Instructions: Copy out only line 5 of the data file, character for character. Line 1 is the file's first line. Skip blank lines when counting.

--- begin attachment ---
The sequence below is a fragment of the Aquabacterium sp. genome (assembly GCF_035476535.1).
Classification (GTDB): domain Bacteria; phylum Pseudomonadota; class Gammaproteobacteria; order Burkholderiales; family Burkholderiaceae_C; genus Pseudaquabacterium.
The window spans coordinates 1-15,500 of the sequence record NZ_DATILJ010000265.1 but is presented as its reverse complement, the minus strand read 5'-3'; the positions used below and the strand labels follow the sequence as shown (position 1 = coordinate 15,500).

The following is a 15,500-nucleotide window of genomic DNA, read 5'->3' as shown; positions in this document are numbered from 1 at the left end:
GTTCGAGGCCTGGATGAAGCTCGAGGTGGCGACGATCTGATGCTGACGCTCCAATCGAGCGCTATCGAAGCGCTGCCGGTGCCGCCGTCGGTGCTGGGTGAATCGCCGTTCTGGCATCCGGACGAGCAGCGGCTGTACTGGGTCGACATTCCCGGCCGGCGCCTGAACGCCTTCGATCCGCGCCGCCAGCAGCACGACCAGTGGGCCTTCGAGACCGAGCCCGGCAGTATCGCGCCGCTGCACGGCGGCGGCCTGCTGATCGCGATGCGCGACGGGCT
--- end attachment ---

GTTCGAGGCCTGGATGAAGCTCGAGGTGGCGACGATCTGATGCTGACGCTCCAATCGAGCGCTATCGAAGCGCTGCCGGTGCCGCCGTCGGTGCTGGGTGAATCGCCGTTCTGGCATCCGGACGAGCAGCGGCTGTACTGGGTCGACATTCCCGGCCGGCGCCTGAACGCCTTCGATCCGCGCCGCCAGCAGCACGACCAGTGGGCCTTCGAGACCGAGCCCGGCAGTATCGCGCCGCTGCACGGCGGCGGCCTGCTGATCGCGATGCGCGACGGGCT